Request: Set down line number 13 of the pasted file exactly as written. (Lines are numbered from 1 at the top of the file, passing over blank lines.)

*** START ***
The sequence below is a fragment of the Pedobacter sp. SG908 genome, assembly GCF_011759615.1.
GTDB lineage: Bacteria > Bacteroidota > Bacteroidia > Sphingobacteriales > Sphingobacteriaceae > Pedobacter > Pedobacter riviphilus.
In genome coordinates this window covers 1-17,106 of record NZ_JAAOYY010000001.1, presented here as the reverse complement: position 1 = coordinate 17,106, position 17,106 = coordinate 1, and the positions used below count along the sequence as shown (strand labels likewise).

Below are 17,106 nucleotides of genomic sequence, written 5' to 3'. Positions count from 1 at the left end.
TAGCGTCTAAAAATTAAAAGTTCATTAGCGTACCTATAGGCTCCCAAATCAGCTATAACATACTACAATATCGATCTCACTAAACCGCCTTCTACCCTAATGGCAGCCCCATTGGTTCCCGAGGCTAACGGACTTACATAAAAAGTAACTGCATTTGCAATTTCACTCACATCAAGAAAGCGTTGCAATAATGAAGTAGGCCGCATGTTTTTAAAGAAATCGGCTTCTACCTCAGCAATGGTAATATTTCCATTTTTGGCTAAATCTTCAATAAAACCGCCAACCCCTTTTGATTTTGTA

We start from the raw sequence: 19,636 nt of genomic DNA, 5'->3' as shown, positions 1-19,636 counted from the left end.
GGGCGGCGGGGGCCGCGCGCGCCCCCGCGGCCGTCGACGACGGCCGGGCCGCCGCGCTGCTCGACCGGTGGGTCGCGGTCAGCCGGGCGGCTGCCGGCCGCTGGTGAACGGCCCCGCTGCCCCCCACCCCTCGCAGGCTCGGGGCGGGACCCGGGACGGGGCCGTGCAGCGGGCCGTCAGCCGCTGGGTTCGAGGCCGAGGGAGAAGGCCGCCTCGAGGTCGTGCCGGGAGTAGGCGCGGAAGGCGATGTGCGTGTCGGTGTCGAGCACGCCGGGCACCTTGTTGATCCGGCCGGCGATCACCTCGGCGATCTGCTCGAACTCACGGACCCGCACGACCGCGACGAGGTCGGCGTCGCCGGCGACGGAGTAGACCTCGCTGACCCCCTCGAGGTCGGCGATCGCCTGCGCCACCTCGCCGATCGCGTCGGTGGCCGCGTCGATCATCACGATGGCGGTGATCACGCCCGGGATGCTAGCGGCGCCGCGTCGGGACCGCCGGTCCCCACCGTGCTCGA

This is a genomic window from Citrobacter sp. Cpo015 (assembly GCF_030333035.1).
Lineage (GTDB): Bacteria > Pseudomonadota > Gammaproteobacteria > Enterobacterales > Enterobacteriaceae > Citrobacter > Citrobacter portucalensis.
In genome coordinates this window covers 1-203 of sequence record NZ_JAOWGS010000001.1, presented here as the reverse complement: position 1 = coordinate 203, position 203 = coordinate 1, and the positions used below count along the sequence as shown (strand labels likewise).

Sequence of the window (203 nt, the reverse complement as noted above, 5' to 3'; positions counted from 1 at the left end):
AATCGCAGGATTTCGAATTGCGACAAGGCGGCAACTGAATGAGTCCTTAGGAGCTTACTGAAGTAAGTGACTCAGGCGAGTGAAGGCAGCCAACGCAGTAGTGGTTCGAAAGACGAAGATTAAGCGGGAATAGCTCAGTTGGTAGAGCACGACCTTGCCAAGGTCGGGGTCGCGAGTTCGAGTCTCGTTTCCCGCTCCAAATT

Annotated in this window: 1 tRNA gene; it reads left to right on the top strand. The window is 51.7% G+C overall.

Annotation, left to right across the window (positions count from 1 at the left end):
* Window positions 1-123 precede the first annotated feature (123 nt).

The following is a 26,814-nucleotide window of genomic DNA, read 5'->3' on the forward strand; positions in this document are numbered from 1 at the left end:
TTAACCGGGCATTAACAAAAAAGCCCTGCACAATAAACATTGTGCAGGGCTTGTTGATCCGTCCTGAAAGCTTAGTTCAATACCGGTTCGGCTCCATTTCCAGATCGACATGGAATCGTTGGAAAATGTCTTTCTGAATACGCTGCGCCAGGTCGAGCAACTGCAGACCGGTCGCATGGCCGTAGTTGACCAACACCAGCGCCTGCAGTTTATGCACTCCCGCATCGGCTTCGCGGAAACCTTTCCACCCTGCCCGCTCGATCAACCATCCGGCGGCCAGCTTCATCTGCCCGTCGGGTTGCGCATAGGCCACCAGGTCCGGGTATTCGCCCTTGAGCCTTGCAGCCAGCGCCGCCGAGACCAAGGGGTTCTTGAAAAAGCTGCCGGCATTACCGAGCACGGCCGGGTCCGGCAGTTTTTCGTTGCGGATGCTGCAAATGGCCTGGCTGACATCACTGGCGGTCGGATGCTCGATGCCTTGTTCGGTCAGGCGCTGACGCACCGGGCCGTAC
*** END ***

Annotated in this window: 1 tRNA gene; it reads left to right on the top strand. The window is 51.7% G+C overall.